SWAT Kats toys are also practically non-existent in the UK, and even if you do come across them, they will almost always be loose, rather than on card. You want mint on card SWAT Kats figures? Good luck finding them.
In fact, I really, really want to open up my SWAT Kats figures, but I am very reluctant to do so, simply because I may not come across these carded figures again.
The good news is, from a collector’s point of view, if you are looking to collect this entire line, in theory, it is a pretty straight forward line to collect. With only four figures in the collection, it wouldn’t take you too long to buy them online… if you have the money.
If you’re willing to pay a high price, then eBay is your friend with SWAT Kats toys. But if you don’t shop on eBay and only get your toys from toy fairs, swap meets, flea markets, or car boot sales etc, then you could be waiting a long time to come across these guys.
Either way, happy hunting!
I hope this post about SWAT Kats toys has proved useful. For more SWAT Kats content, check out the highlighted links in this post.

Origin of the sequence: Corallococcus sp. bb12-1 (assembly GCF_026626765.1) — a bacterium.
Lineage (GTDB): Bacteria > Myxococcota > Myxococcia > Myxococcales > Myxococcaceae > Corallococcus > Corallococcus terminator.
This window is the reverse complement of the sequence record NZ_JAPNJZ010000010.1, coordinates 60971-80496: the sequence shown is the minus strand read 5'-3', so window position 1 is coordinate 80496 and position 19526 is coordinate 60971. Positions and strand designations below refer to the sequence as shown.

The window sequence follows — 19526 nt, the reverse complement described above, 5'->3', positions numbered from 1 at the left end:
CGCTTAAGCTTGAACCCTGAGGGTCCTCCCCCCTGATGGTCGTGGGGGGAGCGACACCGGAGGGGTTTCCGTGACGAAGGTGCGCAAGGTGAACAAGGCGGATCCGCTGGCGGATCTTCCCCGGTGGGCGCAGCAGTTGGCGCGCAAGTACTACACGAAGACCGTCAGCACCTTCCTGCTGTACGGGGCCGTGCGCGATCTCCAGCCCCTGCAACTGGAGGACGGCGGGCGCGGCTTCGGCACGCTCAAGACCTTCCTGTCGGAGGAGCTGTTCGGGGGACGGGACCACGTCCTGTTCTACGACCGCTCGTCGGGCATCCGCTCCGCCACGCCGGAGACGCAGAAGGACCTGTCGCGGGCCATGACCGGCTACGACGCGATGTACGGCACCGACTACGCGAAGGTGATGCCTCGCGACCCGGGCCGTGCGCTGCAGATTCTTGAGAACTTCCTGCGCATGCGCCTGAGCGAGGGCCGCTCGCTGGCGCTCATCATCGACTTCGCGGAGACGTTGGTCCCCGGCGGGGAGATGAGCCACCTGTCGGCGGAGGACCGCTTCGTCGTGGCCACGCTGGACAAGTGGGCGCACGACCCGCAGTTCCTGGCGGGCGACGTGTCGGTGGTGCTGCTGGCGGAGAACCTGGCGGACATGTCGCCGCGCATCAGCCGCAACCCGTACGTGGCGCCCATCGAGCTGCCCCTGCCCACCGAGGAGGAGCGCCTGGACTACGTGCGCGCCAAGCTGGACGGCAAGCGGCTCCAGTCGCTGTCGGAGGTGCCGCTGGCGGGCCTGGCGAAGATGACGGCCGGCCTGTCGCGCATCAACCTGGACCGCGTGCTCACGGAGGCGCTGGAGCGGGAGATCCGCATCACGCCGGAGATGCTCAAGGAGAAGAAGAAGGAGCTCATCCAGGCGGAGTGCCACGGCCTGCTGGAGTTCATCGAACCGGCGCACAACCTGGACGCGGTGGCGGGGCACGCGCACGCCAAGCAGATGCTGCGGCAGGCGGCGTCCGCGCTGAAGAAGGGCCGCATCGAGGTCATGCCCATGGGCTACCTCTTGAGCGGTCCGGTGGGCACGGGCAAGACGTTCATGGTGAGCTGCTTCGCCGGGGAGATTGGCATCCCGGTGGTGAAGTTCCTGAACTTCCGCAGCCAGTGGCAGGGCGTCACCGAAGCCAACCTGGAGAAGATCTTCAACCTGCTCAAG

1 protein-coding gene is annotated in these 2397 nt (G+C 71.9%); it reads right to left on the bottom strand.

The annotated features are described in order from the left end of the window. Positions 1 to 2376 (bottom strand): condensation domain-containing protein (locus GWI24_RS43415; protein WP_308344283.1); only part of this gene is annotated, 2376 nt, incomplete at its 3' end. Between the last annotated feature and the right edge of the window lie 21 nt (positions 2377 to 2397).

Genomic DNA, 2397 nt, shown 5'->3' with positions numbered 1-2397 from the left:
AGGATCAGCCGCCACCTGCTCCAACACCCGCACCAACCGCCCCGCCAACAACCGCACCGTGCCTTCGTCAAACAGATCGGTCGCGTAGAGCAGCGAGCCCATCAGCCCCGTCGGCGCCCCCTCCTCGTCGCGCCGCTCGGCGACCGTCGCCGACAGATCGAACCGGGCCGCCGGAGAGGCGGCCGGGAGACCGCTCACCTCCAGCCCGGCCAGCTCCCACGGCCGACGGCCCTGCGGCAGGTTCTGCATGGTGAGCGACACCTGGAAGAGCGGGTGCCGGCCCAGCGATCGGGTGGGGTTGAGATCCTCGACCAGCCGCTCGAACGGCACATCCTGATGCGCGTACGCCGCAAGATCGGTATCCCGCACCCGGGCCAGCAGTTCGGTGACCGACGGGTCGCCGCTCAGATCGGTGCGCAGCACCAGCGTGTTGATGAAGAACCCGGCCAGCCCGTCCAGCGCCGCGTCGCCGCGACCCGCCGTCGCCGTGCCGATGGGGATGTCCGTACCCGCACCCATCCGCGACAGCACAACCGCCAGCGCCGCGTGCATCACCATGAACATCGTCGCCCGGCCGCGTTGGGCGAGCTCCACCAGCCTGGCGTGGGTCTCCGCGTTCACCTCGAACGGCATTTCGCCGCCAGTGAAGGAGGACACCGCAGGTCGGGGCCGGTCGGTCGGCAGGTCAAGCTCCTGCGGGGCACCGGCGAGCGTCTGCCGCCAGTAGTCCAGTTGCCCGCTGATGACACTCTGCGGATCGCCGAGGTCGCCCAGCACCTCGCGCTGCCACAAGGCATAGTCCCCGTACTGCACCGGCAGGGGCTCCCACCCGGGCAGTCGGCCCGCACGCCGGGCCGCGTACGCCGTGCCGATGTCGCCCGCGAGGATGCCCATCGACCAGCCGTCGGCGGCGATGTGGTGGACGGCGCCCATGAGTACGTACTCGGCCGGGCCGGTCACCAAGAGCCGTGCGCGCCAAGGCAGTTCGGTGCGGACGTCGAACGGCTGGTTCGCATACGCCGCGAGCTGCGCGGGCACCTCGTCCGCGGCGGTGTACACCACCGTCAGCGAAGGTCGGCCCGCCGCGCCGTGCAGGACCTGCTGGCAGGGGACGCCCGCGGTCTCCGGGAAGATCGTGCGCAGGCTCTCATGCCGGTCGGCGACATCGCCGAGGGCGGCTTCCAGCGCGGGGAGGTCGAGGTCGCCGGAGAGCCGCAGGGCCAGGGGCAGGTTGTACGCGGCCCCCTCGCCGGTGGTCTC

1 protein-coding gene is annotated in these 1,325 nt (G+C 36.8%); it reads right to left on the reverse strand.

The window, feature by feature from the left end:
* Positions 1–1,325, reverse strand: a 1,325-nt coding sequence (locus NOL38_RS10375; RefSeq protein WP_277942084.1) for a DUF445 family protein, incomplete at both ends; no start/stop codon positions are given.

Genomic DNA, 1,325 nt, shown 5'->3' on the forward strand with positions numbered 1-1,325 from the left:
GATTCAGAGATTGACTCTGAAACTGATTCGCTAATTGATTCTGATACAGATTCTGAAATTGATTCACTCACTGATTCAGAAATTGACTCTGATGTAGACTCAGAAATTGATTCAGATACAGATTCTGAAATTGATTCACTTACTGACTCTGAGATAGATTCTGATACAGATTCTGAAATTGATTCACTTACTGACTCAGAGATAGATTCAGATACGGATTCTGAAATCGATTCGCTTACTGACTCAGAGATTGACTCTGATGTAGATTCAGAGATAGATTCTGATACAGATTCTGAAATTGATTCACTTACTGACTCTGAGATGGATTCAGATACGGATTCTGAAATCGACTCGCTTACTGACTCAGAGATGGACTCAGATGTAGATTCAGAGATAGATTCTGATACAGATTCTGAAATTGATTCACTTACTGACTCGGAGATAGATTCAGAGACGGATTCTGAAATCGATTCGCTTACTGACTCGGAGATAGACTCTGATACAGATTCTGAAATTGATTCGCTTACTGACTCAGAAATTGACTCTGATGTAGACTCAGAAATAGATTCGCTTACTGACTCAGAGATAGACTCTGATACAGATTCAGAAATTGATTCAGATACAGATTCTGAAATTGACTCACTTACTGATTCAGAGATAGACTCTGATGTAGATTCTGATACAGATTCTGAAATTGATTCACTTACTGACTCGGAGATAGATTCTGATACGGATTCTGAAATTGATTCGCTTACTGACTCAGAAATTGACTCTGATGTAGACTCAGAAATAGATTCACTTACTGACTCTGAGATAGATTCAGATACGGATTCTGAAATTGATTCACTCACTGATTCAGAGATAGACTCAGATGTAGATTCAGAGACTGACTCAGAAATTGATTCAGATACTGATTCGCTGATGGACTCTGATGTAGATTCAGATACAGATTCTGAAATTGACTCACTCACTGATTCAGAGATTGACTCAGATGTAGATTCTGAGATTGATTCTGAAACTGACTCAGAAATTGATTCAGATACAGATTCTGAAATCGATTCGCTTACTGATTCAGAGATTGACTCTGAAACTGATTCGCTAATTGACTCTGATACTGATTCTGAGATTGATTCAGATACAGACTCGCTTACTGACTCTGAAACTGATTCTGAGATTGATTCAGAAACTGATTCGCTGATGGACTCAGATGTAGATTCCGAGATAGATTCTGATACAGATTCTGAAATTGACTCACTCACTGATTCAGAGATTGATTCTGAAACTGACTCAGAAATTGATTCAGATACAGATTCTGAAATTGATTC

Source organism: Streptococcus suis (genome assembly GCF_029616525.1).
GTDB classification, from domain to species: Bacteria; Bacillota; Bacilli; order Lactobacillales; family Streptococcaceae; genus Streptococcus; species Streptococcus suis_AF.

And for even more posts, be sure to take a look at the recommended reads below. Here you will find discussions about other toys and cartoons.
3 Responses to Why are SWAT Kats figures so expensive?
BIG SwatKats fanboy. Have at least one set of carded, complete figures. Bought the figures, because they are SO COOL. When I downsize, I want them to go to a good home, without a exhorbitant sale price. Toys were meant to be enjoyed, not scalped. Me and my friends, we used to buy figures for each other. Then we had what we termed, ” A hostage exchange.” Lol Please. No emails.
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Nice to hear from a fellow Swat Kats fan! It was a great cartoon, with a great toyline. I wish it had been given a bit more time, but I am ever hopeful it will get a revival one of these days.
You don’t want a revival. Trust me on this one. Unless you enjoy Thundercats Roar, Rise of the Teenage Mutant Ninja Turtles and especially Teen Titans Go! that is.
“As highlighted above, SWAT Kats figures are pretty scarce. Back in 1994, the figures weren’t widely available and they didn’t sell all that well, meaning not that many were produced.”